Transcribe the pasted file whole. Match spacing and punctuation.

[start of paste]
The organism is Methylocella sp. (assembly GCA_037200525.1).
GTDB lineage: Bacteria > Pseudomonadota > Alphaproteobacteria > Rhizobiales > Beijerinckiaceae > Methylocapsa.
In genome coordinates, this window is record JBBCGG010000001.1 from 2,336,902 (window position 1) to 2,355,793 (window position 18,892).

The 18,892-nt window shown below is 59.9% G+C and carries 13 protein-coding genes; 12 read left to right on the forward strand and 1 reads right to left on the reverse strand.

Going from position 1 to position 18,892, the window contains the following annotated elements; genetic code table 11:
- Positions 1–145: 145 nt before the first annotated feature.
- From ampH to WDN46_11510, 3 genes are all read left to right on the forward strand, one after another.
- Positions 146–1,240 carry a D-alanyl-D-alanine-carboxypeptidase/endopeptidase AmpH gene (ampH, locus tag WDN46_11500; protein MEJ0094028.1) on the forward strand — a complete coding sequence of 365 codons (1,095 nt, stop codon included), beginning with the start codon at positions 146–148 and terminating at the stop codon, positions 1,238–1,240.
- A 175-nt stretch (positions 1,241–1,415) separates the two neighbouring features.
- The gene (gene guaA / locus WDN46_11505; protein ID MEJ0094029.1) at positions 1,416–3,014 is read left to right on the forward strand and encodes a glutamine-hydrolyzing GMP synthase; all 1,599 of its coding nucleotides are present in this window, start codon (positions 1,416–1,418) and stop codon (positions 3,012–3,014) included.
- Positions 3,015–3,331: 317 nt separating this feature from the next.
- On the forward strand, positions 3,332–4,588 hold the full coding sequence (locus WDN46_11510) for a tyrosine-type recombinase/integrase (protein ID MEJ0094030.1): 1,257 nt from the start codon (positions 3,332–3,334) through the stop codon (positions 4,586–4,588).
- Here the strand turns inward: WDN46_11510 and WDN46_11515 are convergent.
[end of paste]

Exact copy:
The organism is Methylocella sp. (assembly GCA_037200525.1).
GTDB lineage: Bacteria > Pseudomonadota > Alphaproteobacteria > Rhizobiales > Beijerinckiaceae > Methylocapsa.
In genome coordinates, this window is record JBBCGG010000001.1 from 2,336,902 (window position 1) to 2,355,793 (window position 18,892).

The 18,892-nt window shown below is 59.9% G+C and carries 13 protein-coding genes; 12 read left to right on the forward strand and 1 reads right to left on the reverse strand.

Going from position 1 to position 18,892, the window contains the following annotated elements; genetic code table 11:
- Positions 1–145: 145 nt before the first annotated feature.
- From ampH to WDN46_11510, 3 genes are all read left to right on the forward strand, one after another.
- Positions 146–1,240 carry a D-alanyl-D-alanine-carboxypeptidase/endopeptidase AmpH gene (ampH, locus tag WDN46_11500; protein MEJ0094028.1) on the forward strand — a complete coding sequence of 365 codons (1,095 nt, stop codon included), beginning with the start codon at positions 146–148 and terminating at the stop codon, positions 1,238–1,240.
- A 175-nt stretch (positions 1,241–1,415) separates the two neighbouring features.
- The gene (gene guaA / locus WDN46_11505; protein ID MEJ0094029.1) at positions 1,416–3,014 is read left to right on the forward strand and encodes a glutamine-hydrolyzing GMP synthase; all 1,599 of its coding nucleotides are present in this window, start codon (positions 1,416–1,418) and stop codon (positions 3,012–3,014) included.
- Positions 3,015–3,331: 317 nt separating this feature from the next.
- On the forward strand, positions 3,332–4,588 hold the full coding sequence (locus WDN46_11510) for a tyrosine-type recombinase/integrase (protein ID MEJ0094030.1): 1,257 nt from the start codon (positions 3,332–3,334) through the stop codon (positions 4,586–4,588).
- Here the strand turns inward: WDN46_11510 and WDN46_11515 are convergent.